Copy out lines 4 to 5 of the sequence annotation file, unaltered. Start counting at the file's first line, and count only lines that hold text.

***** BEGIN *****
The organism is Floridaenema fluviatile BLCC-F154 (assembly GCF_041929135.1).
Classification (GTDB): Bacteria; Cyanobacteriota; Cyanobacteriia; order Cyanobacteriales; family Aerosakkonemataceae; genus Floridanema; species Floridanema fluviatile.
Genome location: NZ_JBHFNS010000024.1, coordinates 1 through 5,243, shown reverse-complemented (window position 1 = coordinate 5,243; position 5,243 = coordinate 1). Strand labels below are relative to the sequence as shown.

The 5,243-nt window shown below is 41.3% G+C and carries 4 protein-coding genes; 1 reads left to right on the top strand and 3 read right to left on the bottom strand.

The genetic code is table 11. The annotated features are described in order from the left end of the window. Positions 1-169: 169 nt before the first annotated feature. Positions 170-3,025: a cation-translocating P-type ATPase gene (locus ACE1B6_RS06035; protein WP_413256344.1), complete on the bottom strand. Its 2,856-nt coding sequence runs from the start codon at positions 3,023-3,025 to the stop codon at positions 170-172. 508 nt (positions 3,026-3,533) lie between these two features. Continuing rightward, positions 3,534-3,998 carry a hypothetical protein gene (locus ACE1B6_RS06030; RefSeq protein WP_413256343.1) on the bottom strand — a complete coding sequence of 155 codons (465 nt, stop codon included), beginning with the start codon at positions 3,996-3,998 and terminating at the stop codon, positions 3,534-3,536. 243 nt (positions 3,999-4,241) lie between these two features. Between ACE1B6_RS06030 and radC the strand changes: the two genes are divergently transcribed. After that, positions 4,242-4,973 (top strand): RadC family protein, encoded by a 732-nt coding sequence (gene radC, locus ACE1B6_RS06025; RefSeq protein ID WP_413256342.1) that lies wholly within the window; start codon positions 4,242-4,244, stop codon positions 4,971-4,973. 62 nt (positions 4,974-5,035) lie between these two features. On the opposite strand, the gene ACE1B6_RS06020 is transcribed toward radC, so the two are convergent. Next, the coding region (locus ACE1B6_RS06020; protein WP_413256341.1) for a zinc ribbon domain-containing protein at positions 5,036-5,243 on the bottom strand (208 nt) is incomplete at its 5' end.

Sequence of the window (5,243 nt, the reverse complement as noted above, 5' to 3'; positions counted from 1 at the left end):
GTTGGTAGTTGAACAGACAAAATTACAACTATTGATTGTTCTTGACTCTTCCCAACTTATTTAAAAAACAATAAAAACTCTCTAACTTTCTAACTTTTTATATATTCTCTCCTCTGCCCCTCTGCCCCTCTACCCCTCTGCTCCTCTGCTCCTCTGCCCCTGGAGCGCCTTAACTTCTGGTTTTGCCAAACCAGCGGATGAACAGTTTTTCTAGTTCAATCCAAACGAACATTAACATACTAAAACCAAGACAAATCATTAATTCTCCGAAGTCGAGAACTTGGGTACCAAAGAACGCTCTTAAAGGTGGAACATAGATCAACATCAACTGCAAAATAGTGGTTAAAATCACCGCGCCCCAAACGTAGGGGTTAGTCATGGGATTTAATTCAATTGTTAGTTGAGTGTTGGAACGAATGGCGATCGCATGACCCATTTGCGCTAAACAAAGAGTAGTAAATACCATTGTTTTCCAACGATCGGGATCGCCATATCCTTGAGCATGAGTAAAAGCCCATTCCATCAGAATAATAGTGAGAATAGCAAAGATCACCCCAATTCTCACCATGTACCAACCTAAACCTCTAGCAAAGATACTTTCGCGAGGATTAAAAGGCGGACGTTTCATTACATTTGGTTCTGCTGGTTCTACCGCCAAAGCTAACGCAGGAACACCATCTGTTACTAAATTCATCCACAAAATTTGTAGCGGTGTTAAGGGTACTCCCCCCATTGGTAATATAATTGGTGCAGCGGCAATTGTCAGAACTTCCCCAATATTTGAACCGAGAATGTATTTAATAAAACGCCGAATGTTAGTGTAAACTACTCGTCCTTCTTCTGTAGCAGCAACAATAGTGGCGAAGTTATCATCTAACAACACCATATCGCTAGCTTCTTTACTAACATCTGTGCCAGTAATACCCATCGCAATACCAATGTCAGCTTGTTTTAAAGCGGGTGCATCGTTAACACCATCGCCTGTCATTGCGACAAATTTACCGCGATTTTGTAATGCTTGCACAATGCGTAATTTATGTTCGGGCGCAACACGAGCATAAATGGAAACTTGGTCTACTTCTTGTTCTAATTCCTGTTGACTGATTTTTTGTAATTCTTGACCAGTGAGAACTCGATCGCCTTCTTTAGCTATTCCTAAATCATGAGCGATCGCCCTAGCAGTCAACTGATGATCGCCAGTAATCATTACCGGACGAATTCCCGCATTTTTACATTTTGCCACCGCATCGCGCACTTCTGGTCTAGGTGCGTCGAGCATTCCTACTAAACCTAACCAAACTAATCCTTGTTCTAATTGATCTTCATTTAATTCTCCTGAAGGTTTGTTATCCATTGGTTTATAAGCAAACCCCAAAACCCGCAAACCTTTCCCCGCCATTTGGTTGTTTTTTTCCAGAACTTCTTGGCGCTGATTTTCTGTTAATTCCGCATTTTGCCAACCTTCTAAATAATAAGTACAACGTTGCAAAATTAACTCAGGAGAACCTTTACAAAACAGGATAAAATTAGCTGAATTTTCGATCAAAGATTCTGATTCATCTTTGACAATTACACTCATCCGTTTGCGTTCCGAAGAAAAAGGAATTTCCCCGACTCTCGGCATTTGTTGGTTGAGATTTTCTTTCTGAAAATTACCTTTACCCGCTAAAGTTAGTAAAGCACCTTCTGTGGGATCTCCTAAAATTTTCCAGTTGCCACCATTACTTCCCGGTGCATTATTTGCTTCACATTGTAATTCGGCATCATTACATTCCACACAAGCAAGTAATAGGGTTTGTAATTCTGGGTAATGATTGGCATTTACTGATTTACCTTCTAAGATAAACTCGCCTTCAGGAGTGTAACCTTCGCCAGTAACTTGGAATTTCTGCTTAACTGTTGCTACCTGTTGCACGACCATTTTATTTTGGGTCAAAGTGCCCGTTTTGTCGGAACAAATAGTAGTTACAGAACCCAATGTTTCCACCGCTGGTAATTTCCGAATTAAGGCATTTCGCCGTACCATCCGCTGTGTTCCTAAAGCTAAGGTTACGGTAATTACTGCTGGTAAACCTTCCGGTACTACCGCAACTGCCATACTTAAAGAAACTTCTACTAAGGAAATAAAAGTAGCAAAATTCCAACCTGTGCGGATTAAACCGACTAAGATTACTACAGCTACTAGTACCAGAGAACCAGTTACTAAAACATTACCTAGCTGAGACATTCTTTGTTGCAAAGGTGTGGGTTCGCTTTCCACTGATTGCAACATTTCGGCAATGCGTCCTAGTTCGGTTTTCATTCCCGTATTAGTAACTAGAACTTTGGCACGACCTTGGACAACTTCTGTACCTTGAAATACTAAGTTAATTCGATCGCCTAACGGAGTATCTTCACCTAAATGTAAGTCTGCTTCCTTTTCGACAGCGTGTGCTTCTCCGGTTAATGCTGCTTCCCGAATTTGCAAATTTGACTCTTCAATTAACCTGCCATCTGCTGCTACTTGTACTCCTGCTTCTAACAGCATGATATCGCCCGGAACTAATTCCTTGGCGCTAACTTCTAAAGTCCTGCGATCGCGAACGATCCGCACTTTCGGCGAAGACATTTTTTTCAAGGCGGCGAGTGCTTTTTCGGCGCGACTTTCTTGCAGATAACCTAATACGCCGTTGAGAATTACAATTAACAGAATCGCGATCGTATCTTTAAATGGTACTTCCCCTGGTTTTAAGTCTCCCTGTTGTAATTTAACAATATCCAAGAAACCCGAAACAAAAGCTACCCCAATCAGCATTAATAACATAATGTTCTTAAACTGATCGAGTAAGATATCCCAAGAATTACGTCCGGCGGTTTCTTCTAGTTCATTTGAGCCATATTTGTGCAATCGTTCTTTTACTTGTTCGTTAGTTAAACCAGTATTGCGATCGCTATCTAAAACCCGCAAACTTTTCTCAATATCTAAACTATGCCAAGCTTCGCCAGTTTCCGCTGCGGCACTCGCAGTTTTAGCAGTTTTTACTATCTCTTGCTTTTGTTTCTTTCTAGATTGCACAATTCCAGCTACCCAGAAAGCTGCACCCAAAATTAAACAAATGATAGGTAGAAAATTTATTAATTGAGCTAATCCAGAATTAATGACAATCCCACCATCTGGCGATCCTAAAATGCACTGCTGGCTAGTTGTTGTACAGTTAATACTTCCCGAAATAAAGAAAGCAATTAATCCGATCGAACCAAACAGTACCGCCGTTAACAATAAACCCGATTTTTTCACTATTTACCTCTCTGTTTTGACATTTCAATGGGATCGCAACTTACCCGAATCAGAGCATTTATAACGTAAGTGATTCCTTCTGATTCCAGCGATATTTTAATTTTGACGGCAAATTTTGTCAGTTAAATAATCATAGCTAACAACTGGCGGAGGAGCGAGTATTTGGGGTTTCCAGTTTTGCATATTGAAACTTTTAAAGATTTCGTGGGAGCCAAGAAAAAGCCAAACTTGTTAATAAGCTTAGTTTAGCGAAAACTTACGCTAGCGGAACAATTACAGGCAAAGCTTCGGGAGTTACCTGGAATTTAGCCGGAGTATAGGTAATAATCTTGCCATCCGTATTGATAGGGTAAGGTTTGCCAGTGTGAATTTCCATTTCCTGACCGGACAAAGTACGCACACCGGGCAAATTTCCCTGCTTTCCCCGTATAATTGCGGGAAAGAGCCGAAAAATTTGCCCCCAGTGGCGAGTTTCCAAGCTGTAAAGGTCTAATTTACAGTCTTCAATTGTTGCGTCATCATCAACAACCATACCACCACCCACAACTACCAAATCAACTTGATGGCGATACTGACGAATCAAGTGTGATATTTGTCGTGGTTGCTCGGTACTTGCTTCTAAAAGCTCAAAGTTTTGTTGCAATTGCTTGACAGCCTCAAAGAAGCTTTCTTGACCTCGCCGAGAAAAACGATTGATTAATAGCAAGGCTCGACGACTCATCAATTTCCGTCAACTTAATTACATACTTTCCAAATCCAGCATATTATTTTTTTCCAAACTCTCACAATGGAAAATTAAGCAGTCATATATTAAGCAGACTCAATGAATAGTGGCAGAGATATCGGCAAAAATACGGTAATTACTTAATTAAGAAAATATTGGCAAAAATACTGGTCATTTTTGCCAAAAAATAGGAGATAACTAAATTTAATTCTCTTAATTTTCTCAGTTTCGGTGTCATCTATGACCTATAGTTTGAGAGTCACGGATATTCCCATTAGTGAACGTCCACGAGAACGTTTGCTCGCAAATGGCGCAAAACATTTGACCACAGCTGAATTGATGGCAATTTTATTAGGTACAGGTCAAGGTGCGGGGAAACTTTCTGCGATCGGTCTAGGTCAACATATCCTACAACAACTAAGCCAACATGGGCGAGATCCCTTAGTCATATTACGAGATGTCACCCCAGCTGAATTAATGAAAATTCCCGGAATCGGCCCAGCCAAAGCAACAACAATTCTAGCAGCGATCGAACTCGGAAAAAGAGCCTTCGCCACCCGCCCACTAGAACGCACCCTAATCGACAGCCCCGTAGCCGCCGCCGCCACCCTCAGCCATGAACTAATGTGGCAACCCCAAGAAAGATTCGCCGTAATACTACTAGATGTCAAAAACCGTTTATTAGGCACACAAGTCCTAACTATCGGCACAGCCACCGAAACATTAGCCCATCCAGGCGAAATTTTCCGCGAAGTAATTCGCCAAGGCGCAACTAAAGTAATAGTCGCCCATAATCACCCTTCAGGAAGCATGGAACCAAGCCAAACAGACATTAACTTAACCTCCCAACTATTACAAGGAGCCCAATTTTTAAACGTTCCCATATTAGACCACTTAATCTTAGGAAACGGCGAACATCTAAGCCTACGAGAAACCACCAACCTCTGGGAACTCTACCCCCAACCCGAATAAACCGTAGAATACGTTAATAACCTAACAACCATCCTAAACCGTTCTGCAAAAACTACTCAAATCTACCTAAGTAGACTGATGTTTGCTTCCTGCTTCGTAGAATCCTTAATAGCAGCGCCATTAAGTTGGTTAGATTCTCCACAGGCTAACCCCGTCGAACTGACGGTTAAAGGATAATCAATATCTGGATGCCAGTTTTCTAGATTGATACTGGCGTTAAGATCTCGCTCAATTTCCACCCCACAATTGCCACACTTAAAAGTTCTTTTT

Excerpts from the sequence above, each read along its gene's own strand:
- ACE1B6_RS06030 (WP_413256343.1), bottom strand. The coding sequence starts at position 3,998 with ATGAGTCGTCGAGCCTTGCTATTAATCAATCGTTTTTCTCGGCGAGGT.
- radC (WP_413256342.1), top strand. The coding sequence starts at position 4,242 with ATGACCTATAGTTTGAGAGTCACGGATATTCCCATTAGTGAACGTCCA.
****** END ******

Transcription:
The 5,243-nt window shown below is 41.3% G+C and carries 4 protein-coding genes; 1 reads left to right on the top strand and 3 read right to left on the bottom strand.

The genetic code is table 11. The annotated features are described in order from the left end of the window. Positions 1-169: 169 nt before the first annotated feature. Positions 170-3,025: a cation-translocating P-type ATPase gene (locus ACE1B6_RS06035; protein WP_413256344.1), complete on the bottom strand. Its 2,856-nt coding sequence runs from the start codon at positions 3,023-3,025 to the stop codon at positions 170-172. 508 nt (positions 3,026-3,533) lie between these two features. Continuing rightward, positions 3,534-3,998 carry a hypothetical protein gene (locus ACE1B6_RS06030; RefSeq protein WP_413256343.1) on the bottom strand — a complete coding sequence of 155 codons (465 nt, stop codon included), beginning with the start codon at positions 3,996-3,998 and terminating at the stop codon, positions 3,534-3,536. 243 nt (positions 3,999-4,241) lie between these two features. Between ACE1B6_RS06030 and radC the strand changes: the two genes are divergently transcribed. After that, positions 4,242-4,973 (top strand): RadC family protein, encoded by a 732-nt coding sequence (gene radC, locus ACE1B6_RS06025; RefSeq protein ID WP_413256342.1) that lies wholly within the window; start codon positions 4,242-4,244, stop codon positions 4,971-4,973. 62 nt (positions 4,974-5,035) lie between these two features. On the opposite strand, the gene ACE1B6_RS06020 is transcribed toward radC, so the two are convergent. Next, the coding region (locus ACE1B6_RS06020; protein WP_413256341.1) for a zinc ribbon domain-containing protein at positions 5,036-5,243 on the bottom strand (208 nt) is incomplete at its 5' end.